Indianapolis is turning into the Cinderella story of the NFL. The Colts have won five in a row and 10 of 11 and are becoming universally known as The Team You Don't Want to Play. The Colts have it going on all cylinders (they have not allowed a 100-yard rusher this season; no sacks allowed in five straight games) and they have owned the Chiefs in the playoffs (4-0 all time, 2-0 on road). Quarterback Andrew Luck authored one of the greatest comebacks in postseason history against the Chiefs in 2014, rallying the Colts back from a 38-10 deficit to a 45-44 win. Kansas City struggled a bit down the stretch, but with a week off and home-field advantage at raucous Arrowhead Stadium the Chiefs will have an emotional edge. The Chiefs were 7-1 at home this season but are 0-5 all time at home in divisional games and, remember, this is Chiefs QB Patrick Mahomes' first playoff start. He threw 50 touchdown passes this season, but his next pass will come under playoff pressure.
Not only have the Colts won 10 of their past 11 games, they play a stifling cover-2 defense that has held five opponents to 9 points or fewer this season, including the Texans in last week’s wild-card playoff game in Houston. Andrew Luck will be able to throw against Kansas City’s defense. The question will be whether Patrick Mahomes, making his first playoff appearance, can stay calm enough to make plays downfield against the Colts. First-time playoff quarterbacks are 0-3 so far.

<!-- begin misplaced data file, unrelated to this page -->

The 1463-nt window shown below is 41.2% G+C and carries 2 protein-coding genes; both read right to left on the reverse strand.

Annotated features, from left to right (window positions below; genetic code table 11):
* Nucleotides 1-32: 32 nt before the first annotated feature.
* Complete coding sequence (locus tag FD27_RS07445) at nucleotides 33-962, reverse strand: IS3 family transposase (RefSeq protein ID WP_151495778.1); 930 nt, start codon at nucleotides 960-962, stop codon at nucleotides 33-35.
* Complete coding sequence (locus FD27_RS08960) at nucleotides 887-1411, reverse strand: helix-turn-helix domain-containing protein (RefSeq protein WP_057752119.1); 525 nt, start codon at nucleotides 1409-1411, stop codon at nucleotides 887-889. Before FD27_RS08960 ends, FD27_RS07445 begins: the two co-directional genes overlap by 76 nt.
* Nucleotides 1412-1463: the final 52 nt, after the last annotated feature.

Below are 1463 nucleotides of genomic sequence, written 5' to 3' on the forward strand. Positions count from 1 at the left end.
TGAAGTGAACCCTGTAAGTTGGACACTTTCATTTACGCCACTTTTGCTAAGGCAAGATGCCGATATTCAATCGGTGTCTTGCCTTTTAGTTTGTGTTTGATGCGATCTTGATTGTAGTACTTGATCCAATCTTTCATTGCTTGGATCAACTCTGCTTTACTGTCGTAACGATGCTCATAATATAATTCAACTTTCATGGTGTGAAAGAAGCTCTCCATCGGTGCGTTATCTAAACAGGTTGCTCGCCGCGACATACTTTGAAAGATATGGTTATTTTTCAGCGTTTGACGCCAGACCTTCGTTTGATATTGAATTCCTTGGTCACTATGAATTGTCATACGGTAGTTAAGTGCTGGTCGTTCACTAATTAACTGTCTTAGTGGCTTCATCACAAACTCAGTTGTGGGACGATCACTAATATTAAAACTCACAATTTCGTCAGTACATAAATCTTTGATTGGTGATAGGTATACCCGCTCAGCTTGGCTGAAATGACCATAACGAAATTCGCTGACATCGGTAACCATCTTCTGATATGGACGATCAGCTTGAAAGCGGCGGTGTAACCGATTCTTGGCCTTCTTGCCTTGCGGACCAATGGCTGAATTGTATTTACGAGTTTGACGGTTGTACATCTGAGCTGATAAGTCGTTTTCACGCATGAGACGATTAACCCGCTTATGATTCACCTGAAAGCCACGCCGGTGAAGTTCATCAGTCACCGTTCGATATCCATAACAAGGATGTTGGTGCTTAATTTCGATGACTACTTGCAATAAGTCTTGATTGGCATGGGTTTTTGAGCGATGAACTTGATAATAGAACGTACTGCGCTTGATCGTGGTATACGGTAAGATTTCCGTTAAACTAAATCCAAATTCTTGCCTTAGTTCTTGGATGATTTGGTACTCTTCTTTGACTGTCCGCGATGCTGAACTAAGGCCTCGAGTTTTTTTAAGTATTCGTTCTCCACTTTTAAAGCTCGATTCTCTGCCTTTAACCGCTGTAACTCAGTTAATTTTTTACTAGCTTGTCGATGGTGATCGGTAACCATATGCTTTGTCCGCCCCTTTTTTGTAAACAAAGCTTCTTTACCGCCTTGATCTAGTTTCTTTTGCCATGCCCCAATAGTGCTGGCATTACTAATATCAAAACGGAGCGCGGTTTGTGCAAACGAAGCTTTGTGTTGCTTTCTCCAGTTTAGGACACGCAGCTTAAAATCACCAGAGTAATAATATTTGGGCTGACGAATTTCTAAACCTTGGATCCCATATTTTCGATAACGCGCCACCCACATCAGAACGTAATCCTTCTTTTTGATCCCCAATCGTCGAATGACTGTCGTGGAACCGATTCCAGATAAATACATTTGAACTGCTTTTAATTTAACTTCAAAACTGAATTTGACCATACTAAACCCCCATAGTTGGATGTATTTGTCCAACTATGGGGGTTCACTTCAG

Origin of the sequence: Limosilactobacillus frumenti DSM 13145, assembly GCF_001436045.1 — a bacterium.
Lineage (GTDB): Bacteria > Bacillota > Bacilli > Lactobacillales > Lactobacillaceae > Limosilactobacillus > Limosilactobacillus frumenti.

Marlon Mack — not Andrew Luck or Patrick Mahomes — will be the difference in this game. Mack has been unreal since Week 15, averaging five yards per carry against elite rush defenses like the Dallas Cowboys and Houston. The Chiefs have the league’s second-worst rush defense, allowing more than five yards per carry. Mack’s success will alleviate Luck’s workload. The Colts are 9-0 this season when Luck throws fewer than 40 times in a game. Meanwhile, the Chiefs have to go up against Indy’s elite rush defense, which allowed fewer than four yards per carry this season. Luck also gets protection. The Colts allowed 18 sacks in the regular season, and they’ll be ready for the Chiefs’ strong pass rush.